What would a huge win look like for your marketing team?
It would probably involve a campaign that boosts your metrics for the month and gets you accolades from your co-workers and the media. The kind that helps you one-up the competition, be hyper-relevant to your fans, engage a massive audience and get the social space buzzing about your brand.
A successful real-time marketing ploy can do all of these things, which is why it’s the current holy grail for marketers.
It’s also incredibly hard to pull off.
Real-time marketing is about thinking quick and coming up with the perfect reaction to events in the moment, but you can set yourself up for success if you plan carefully and follow best practices for creating great real-time content.
In order to help you prep for the upcoming Super Bowl we’ve created a step-by-step guide on how to do successful real-time marketing for events. Let’s start with the steps your brand should take to set itself up for success on the big day.
Sprinklr Global Evangelist Ekaterina Walter gave this definition of real-time marketing in her presentation that had INBOUND conference attendees buzzing.
It’s easy to feel like you should execute a real-time marketing campaign because it’s what all the cool kids are doing. Brands like Oreo, Arby’s and Smart Car have had super-successful real-time marketing coups that garnered heaps of praise, so you want a piece of the pie, too.
But before you dive into real-time marketing make sure you determine exactly why it’s a good fit for your organization. Being able to communicate this will help you get buy-in from other departments (cross-departmental collaboration is essential to successful real-time marketing), and it will motivate your team.
You’re not setting specific goals (yet); this first stage is all about high-level brainstorming.
Now that you’ve got your high-level strategy planning out of the way it’s time to establish specific goals for your campaign. Real-time marketing is by nature unpredictable, but as with any marketing campaign it’s essential to define what success looks like for your organization.
Do you want Twitter follower growth? How much? Do you want a big boost in Instagram engagement? Lots of press? An increase in purchase intent? Or maybe your goal is to start a conversation about your brand related to a theme that hasn’t traditionally been linked to your organization.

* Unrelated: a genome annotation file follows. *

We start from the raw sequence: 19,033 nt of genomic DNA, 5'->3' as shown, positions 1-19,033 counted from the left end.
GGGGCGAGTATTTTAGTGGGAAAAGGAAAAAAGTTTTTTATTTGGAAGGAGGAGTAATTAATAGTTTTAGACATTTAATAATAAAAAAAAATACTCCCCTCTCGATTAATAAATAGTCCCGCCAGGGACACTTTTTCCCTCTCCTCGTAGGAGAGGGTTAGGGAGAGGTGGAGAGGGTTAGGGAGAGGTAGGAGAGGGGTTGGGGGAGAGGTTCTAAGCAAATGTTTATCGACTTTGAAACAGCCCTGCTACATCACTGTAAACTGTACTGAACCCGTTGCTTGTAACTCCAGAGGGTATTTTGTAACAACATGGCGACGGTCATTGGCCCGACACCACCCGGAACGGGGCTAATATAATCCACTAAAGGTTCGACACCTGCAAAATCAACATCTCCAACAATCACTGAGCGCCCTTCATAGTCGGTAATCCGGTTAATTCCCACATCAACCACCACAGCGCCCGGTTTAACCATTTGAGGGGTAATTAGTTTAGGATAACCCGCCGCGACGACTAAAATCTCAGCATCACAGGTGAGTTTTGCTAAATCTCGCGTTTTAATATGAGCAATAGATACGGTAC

Make sure these goals align with your existing business objectives – this will also help you get buy-in from senior execs and other departments.
Successful real-time marketing for events hinges on being completely tuned into the conversations happening on social media so that you can jump in at just the right time.
An important part of planning for your campaign is ensuring you have a listening strategy in place. Make a master list of key topics you want to pay attention to – including hashtags, phrases and important accounts (like your competition, partners and influencers) – and enter them into your social media management infrastructure so that you can easily track them.
Social media conversations are constantly shifting focus and new hashtags can start trending in a matter of minutes, so keep your eye out for any new terms, hashtags or influencers that you should add to your listening dashboard leading up to and during the big event.
One of the biggest challenges large organizations face with real-time marketing is bypassing the typically lengthy process required to get content approved.
Often multiple stakeholders need to weigh in on a piece of content before it’s published, yet to really win with real-time marketing your brand needs to be able to publish content within minutes of a key event.
Sprinklr Global Evangelist Ekaterina Walter suggests fostering a culture of urgency within your organization by building systems that allow you to act quickly.
Start by identifying key stakeholders and ensure they’re all in the same room on the big day (or at least 100% available to pick up the phone). Having decision makers on-hand to provide feedback and issue approvals enables you to react quickly. This might mean you have community managers, the CMO, designers, brand strategists, legal, copywriters and customer service all in one place.
An alternative to having everyone physically present (which we all know is not always possible) is to ensure all key decision makers have access to your social media management infrastructure via mobile application. Then enable mobile notifications so they can quickly and easily provide feedback and sign-off during the big game.
Lastly, establish workflows in your social media management infrastructure that allow inbound and outbound messages to be automatically routed to specific teams that can take action immediately.
To be able to act quickly (without regretting it later) you also need to clearly define what you can and can’t do from a legal standpoint. Go over general boundaries with your legal team and create pre-approved list of do’s and don’ts for your real-time content.